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Ooit een 'Rocket Scientist' maar al heel snel gesnapt dat ik niet moet rekenen aan raketten (mijn enige praktijkervaring: Ariane 501 -nee, ik was het niet!). Andere mensen enthousiast maken zit me meer in het bloed.
Na negen jaar bij ESA ben ik nu geland bij mijn thuishaven, de TU Delft, als woordvoerder/communicatie adviseur.

Dit blog gaat soms over ruimtevaart, maar meestal over mijn ervaringen in het communicatievak. Persoonlijk vind ik dat journalisten en voorlichters wel wat opener mogen zijn over hun samenwerking. Daarom probeer ik hier inzicht te geven in de afwegingen en keuzes die ik maak. Dat kan niet altijd, maar vaak ook wel.

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Why I am a bit of a Russian space tech fan…

You might have noticed on twitter <ahem> that I am a bit of a fan of Russian space technology. That could sound puzzling, because when thinking about Russian technology, you might picture Lada’s and crashing Tupolev airplanes1.
However, space technology is another matter. If I would get the chance, I would immediately seize an opportunity to fly with a Russian Soyuz rocket. A Space Shuttle? Serious doubt. 

Let me explain why I am a fan. But be warned, this is going to be a bit of a nerd-blog. So if you have never mended your glasses with ‘leukoplast’, I would advise against reading along. 😉

Keep it simple stupid
It’s partly forced by lack of computer technology, but Russian engineers have achieved some wonderful KISS solutions2. My favourite engineering solution is the way the Soyuz rocket is held upright. This is in fact a tricky problem: of course you would not want your tall rocket to fall over before launch, but you also need to make sure it is free to go ‘when all hell breaks loose’ at launch. Space Shuttle for instance is released by a set of explosive nuts3.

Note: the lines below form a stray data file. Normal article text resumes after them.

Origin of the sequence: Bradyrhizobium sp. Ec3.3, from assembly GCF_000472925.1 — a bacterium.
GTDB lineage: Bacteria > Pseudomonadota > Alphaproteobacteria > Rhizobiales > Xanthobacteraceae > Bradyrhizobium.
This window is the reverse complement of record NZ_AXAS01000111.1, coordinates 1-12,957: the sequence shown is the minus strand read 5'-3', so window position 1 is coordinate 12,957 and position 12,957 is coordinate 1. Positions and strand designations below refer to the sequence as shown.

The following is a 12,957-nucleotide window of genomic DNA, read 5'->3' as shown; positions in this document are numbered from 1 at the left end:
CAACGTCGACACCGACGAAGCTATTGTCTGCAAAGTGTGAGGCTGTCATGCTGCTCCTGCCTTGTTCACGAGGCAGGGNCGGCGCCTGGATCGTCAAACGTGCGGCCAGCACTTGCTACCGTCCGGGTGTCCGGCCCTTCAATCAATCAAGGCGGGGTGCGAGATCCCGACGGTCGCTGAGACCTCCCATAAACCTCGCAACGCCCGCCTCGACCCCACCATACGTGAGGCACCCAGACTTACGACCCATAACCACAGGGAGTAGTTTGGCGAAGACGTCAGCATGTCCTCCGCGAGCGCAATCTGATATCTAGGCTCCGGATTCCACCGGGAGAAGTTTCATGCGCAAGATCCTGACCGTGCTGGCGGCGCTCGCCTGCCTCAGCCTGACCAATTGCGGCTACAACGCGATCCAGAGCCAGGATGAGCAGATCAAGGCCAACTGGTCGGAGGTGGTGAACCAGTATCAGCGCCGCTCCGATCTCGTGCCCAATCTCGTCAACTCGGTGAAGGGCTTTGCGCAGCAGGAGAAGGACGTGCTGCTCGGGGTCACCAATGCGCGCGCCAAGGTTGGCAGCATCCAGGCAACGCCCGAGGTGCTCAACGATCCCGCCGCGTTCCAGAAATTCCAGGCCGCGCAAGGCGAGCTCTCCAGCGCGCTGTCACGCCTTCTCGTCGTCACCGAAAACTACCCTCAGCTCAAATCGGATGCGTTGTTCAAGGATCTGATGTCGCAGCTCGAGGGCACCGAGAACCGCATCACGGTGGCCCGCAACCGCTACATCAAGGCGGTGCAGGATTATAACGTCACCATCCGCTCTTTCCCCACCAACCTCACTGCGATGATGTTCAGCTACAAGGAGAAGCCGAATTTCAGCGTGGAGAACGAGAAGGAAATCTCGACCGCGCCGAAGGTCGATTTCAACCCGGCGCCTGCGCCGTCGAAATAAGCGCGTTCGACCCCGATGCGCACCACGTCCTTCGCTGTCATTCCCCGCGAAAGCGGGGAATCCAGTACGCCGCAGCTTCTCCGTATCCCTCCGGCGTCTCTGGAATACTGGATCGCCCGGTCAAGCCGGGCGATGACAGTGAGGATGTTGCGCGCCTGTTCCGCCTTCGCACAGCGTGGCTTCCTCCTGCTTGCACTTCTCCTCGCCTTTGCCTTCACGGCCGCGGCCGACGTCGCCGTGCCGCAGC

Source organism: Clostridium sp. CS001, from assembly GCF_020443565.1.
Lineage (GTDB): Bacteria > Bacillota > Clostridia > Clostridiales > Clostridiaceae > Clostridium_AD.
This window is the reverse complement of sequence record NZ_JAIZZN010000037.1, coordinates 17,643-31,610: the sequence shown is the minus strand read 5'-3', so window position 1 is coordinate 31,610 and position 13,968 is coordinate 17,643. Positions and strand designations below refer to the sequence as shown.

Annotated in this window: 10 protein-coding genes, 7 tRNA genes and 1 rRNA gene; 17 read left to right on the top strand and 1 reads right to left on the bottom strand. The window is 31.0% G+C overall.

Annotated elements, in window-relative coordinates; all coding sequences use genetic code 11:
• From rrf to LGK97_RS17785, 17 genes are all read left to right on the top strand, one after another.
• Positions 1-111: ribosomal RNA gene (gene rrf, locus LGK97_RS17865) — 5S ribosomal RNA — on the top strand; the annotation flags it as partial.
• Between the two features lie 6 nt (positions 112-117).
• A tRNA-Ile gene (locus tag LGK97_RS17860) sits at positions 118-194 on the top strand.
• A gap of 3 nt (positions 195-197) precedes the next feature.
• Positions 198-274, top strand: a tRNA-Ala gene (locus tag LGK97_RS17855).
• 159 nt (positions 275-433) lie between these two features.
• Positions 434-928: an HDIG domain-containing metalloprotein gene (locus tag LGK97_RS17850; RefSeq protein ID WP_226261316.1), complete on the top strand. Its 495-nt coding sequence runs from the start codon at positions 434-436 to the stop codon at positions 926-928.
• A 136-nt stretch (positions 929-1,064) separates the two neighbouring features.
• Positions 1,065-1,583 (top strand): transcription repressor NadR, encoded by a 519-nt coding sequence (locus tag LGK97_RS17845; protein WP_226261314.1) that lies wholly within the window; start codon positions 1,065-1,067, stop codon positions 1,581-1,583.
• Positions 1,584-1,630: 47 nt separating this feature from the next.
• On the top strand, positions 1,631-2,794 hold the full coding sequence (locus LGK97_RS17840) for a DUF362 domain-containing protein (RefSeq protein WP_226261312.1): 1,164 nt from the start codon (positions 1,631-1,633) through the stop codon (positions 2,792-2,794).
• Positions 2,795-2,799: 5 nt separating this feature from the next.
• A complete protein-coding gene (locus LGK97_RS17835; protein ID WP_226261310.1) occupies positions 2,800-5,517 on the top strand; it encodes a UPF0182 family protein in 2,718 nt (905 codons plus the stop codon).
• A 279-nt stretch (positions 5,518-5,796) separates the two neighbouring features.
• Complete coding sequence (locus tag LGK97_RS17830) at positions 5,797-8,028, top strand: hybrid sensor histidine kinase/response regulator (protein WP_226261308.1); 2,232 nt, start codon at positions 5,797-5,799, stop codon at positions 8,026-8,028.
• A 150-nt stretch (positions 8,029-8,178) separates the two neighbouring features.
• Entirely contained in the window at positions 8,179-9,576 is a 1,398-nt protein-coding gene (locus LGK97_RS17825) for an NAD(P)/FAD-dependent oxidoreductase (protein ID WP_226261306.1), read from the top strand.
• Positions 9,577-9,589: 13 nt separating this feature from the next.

The Russian solution is dead simple: Soyuz hangs in four arms with massive counterweights (yellow) on the other side. The design is such that when the rocket lifts as much as a few centimetres, the balance tips and the arms fall backward. It’s simple, effective and above all very fail-safe.

Another favourite: this (video) little hanging doll in the Soyuz spacecraft. It’s not a mascot if you may wonder, but a precision indicator. It tells you exactly when the capsule reaches zero-gravity. Brilliant!.4 

High tech
So now you think: “oh, it’s all low-tech then, is it?”. Meet the NK-33. It’s a very old rocket engine, developed in the ‘60s of last century. However, it is still the most advanced engine ever built to date, and plans are to actually take it in use powering  a US rocket somewhere this decade…..Hello?…This is a 50 year old rocket engine and still the most advanced in the world today.